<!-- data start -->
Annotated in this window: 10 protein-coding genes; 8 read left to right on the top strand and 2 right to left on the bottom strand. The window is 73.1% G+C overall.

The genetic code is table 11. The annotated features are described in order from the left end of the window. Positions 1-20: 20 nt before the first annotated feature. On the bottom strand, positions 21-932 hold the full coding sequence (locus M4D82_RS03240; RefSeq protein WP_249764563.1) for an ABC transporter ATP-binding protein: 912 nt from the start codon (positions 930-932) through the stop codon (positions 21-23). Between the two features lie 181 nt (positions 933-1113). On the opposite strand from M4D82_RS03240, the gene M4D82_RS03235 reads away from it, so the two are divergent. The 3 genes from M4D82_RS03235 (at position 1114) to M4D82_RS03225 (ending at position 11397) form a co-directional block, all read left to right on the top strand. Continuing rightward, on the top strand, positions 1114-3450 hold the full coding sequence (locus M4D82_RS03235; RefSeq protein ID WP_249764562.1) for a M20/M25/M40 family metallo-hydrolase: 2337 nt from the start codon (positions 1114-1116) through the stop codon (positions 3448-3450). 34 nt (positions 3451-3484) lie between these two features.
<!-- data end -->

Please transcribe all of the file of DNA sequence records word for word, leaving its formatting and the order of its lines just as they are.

Annotated in this window: 10 protein-coding genes; 8 read left to right on the top strand and 2 right to left on the bottom strand. The window is 73.1% G+C overall.

The genetic code is table 11. The annotated features are described in order from the left end of the window. Positions 1-20: 20 nt before the first annotated feature. On the bottom strand, positions 21-932 hold the full coding sequence (locus M4D82_RS03240; RefSeq protein WP_249764563.1) for an ABC transporter ATP-binding protein: 912 nt from the start codon (positions 930-932) through the stop codon (positions 21-23). Between the two features lie 181 nt (positions 933-1113). On the opposite strand from M4D82_RS03240, the gene M4D82_RS03235 reads away from it, so the two are divergent. The 3 genes from M4D82_RS03235 (at position 1114) to M4D82_RS03225 (ending at position 11397) form a co-directional block, all read left to right on the top strand. Continuing rightward, on the top strand, positions 1114-3450 hold the full coding sequence (locus M4D82_RS03235; RefSeq protein ID WP_249764562.1) for a M20/M25/M40 family metallo-hydrolase: 2337 nt from the start codon (positions 1114-1116) through the stop codon (positions 3448-3450). 34 nt (positions 3451-3484) lie between these two features.